Mickey Meads at Drabinsky Gallery
Until May 7, 114 Yorkville Ave., Toronto; www.drabinskygallery.com
Mickey Meads’s new suite of photographs at Drabinsky Gallery, Assume Nothing, couldn’t have less in common with Gilligan’s work. Although both artists indulge in an unmistakable melancholy, Gilligan roars while Meads ruminates. Neither, however, trusts what is before their eyes.
Meads photographs seemingly harmless, even pleasant spaces, with a wide-eyed, John Ford-style vista view. He captures desert plains, massive but still traffic intersections, purpled lakes and cattle ranges – often allowing the centre field of the image to hold the focus of the shot as the top and bottom halves melt away, de-compose. This focused/unfocused dynamic, especially as used in his images of traffic, makes the cars and the people guiding them appear toy-like, unreal, too tidily defined to be moving objects in an otherwise busy landscape.
That effect alone is worth the visit, but it’s only when you begin to ask about the photographs, to find out where or why they were taken, that the truly spooky stuff slithers into the frame. For instance, that cattle range: The cows are grazing in an abandoned housing project, a kind of prison barracks created specifically to warehouse American aboriginals. Or, the lake: It’s eggplant purple because it’s full of run-off chemicals from a mine.
In Meads’s world, the lovely and the malevolent are intertwined, but Meads presents no determining clues, no visual “talking points” that allow the viewer to gain access to the images’ second, third, or 50th readings. Such intent opacity gives the imagery a pulling, nagging weight that you can feel, a low level of anxiety, but that you cannot identify, or, rather, verify, without the back-up information.
This blind-siding is a strategic choice on Meads’s part that some viewers may find delightfully tantalizing, and others may simply ignore, content with the knowledge that something weird is going on.
Personally, I’m all for asking questions in galleries. I worry that too many people feel they are not allowed to ask questions in art galleries, and/or are afraid they will appear uninformed.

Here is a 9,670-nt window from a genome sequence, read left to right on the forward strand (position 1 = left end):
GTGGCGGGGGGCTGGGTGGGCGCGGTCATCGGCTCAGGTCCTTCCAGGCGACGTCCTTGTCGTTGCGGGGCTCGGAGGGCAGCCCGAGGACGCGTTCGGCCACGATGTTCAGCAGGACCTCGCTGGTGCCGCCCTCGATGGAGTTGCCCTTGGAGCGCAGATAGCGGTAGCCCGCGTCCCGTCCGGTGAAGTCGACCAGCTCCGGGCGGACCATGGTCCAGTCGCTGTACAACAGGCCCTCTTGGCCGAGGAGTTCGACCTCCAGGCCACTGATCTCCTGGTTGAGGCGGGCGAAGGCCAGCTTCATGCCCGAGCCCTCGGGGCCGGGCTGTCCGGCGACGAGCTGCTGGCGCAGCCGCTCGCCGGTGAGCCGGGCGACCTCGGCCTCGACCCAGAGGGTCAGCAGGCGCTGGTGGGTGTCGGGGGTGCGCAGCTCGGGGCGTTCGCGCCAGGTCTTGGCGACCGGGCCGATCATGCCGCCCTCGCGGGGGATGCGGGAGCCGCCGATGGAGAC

Meads’s work, however, practically begs you to nag away at the gallerist, plays against the informed vs. the uninformed hierarchy by not giving the viewer, any viewer, solid information.
Fight the power, Mickey Meads, fight the power.
BA History, Fine Arts: University of British Columbia
BA Anthropology, Honours: The University of Western Ontario
Advanced Diploma Honours: Emily Carr College of Art & Design
Canada Council Art Bank
Alberta Art Foundation
Southern Alberta Institute of Technology
Assume Nothing: a primer for Mickey Meads, Drabinsky Gallery, Toronto, ON, April/May 2011
Mickey Meads, James Gray Gallery, Santa Monica, CA, June 2009
For Instance, Group Exhibition, Isabella Egan Gallery, Vancouver, BC, March/April 2008
bioGraphics Botanica, Alice Mansell and Mickey Meads, Evergreen Cultural Centre, April/May 2004
bioGraphics: Staged Practices, Alice Mansell and Mickey Meads, Richmond Art Gallery, July/August 2000
Courbet"s "Venus and Psyche" a Painting Lost by Alice Mansell and Mickey Meads, in the Body Missing Web site by Vera Frenkel, 1995-6 (http://www.yorku.ca/BodyMissing), the National Gallery of Canada, Ottawa, Ontario, 1996
bioGraphics: enGendered Positions, Alice Mansell and Mickey Meads, Dalhousie Art Gallery, Halifax, Nova Scotia, May/June 1996
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